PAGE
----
Hahn is among nine players since 1982 who were paralyzed as a result of headfirst slides, according to the National Center for Catastrophic Sport Injury Research at the University of North Carolina in Chapel Hill.
Countless ankles, feet and legs have been broken from what would have appeared to have been harmless feet-first slides. The American Academy of Orthopaedic Surgeons recommends that players under 10 shouldn’t be taught to slide, and Little League bans head-first sliding except when the runner is retreating to a previously held base.
David Peters, an engineering professor who studies baseball physics at Washington University in St. Louis, said his research suggests headfirst sliding gets the runner to the base faster, but barely. That’s because the tips of the runner’s fingers are farther from his center of gravity, giving him a 6- to 8-inch advantage when he stretches out for the bag.
That advantage, of course, is reduced if the runner clenches his hands into fists as he goes into the bag to avoid finger injuries.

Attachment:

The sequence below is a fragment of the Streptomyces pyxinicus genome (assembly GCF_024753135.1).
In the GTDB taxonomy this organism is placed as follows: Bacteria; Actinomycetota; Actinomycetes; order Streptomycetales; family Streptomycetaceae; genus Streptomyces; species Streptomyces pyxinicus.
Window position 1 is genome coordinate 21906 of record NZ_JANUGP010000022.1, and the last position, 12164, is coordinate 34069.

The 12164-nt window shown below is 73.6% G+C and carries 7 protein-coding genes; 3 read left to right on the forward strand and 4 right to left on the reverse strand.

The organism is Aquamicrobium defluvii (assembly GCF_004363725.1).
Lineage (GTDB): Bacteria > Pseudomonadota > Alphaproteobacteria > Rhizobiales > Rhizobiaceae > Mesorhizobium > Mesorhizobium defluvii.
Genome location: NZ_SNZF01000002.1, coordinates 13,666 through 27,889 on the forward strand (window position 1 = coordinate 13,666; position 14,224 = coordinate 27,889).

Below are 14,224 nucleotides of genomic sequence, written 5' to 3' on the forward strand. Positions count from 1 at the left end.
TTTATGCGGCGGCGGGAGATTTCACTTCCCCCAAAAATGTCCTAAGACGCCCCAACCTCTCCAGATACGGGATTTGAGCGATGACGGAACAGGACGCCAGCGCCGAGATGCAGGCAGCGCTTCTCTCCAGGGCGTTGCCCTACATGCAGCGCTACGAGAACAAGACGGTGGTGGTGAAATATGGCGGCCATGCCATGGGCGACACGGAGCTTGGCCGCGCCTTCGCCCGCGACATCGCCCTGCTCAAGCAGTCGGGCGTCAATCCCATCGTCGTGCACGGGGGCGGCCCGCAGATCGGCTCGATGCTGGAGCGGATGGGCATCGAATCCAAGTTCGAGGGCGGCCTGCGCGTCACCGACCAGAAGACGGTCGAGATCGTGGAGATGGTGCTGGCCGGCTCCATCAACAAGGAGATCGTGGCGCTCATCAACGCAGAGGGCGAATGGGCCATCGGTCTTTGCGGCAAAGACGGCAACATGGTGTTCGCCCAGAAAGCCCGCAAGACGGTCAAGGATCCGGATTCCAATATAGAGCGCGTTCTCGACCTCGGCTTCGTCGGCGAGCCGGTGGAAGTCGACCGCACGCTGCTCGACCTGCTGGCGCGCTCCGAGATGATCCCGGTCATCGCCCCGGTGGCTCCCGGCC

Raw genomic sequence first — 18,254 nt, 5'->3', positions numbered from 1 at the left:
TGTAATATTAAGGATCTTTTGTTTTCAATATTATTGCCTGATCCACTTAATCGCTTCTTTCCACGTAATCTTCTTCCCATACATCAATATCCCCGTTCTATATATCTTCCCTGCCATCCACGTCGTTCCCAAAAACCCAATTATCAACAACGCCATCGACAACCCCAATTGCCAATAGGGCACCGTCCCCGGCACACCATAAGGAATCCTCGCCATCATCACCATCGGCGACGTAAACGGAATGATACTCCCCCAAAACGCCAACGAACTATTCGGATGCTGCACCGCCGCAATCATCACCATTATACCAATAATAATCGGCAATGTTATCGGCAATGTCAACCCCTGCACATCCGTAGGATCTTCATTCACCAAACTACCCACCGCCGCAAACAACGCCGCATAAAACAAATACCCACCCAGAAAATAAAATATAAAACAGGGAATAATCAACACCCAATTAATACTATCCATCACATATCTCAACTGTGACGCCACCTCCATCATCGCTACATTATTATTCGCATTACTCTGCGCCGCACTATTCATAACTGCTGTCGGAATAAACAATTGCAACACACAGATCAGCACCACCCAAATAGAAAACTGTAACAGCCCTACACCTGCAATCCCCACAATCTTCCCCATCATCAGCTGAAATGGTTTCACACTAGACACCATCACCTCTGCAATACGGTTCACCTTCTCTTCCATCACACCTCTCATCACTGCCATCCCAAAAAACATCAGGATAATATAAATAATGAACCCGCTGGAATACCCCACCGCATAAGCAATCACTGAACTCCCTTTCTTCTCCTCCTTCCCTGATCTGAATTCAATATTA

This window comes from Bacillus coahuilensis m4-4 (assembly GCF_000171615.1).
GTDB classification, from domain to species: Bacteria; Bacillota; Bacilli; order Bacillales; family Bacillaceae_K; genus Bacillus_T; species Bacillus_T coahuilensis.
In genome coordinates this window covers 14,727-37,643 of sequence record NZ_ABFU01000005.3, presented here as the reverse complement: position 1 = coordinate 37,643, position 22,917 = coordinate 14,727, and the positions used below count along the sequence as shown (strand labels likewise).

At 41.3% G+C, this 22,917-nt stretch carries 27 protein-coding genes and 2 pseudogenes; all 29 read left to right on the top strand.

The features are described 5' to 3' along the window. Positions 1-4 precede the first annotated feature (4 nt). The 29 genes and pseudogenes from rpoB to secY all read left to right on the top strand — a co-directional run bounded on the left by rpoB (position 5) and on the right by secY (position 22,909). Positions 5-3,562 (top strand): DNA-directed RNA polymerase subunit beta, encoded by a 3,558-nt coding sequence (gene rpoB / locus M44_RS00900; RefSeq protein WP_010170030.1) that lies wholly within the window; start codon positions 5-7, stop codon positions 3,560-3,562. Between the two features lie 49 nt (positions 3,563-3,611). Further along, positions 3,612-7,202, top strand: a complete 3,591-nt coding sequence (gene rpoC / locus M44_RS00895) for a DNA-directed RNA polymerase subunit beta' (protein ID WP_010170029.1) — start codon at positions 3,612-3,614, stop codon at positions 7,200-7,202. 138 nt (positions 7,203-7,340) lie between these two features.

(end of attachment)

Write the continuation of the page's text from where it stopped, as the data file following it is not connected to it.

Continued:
Either way, “it’s a millisecond of time, but you give yourself some extra distance,” Peters said.
Jose Reyes of the Miami Marlins said he started sliding headfirst because he injured an ankle going feet-first in 2003. He said he learned the style as a little kid and has fun doing it.
“When you play baseball and you’re a little kid, you love to dive,” he said. “I’m 28 and I still have that passion. I love it because I feel like I do something for the team.”
Erstad said he and other coaches avoid having players work on sliding at practice because to do it right, it has to be done at full speed and it’s hard to simulate game conditions without risk of injury.
Erstad said he wants his players to slide the way they are most comfortable. “If that means headfirst, knock yourself out,” he said.
“We’re going to stress feet-first,” Erstad said. “I’m not going to take a kid out of a game if he goes head-first. There are things on a baseball field that happen or are done out of instinct.”
AP Sports Writers David Ginsburg in Baltimore and Steven Wine in Miami contributed.